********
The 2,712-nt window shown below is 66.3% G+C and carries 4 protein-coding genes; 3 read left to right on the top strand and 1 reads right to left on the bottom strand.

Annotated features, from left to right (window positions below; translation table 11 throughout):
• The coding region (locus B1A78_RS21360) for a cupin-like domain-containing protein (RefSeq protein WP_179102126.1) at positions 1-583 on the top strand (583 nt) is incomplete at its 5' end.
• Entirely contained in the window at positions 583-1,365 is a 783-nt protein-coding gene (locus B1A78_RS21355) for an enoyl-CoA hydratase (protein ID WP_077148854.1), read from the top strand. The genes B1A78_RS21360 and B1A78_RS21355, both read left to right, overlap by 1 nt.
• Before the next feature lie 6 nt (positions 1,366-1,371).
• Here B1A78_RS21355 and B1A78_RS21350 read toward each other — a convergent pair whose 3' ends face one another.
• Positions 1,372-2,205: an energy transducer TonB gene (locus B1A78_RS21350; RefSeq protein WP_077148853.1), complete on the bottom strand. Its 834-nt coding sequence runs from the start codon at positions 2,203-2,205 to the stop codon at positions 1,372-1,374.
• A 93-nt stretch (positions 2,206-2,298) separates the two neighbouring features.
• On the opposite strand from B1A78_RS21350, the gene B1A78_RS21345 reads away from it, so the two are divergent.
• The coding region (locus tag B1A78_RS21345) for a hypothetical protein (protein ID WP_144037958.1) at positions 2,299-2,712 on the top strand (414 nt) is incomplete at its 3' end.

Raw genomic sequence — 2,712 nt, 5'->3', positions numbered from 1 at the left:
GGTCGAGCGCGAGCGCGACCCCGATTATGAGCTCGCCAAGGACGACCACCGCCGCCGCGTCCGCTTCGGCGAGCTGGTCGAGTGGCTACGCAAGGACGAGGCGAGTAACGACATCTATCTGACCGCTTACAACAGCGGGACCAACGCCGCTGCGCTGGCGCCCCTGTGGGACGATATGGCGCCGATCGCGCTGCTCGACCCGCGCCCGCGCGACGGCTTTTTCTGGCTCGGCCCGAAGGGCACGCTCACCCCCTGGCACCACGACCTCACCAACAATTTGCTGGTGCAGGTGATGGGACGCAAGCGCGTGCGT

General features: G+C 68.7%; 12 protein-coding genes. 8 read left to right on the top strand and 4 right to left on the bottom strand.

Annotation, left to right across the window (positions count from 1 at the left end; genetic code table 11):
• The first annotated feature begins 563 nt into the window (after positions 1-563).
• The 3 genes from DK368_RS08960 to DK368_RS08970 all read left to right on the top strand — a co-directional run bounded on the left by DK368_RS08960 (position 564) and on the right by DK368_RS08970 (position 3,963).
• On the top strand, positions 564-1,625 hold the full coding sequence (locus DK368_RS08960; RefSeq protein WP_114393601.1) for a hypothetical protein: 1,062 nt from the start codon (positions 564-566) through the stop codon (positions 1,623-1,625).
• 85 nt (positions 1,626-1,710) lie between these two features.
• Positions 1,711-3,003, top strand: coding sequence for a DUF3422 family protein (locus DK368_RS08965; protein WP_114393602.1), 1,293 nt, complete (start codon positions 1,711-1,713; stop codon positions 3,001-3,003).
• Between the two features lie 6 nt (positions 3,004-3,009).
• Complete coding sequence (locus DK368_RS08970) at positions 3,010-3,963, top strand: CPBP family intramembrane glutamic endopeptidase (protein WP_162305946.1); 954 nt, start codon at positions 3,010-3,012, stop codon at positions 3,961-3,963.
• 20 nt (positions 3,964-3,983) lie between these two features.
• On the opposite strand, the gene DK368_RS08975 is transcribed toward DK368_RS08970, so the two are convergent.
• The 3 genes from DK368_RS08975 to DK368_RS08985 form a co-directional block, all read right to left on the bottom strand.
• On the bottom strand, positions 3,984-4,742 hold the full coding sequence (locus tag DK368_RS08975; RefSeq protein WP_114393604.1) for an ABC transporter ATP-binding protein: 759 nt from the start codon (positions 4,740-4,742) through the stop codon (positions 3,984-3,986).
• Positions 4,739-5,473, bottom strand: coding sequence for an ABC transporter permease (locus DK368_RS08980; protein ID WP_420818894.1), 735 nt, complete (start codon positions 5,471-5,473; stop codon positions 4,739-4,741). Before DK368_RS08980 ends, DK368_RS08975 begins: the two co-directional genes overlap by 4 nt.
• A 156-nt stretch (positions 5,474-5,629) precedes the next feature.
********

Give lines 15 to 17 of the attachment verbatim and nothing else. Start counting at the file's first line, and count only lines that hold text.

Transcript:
• The first annotated feature begins 563 nt into the window (after positions 1-563).
• The 3 genes from DK368_RS08960 to DK368_RS08970 all read left to right on the top strand — a co-directional run bounded on the left by DK368_RS08960 (position 564) and on the right by DK368_RS08970 (position 3,963).
• On the top strand, positions 564-1,625 hold the full coding sequence (locus DK368_RS08960; RefSeq protein WP_114393601.1) for a hypothetical protein: 1,062 nt from the start codon (positions 564-566) through the stop codon (positions 1,623-1,625).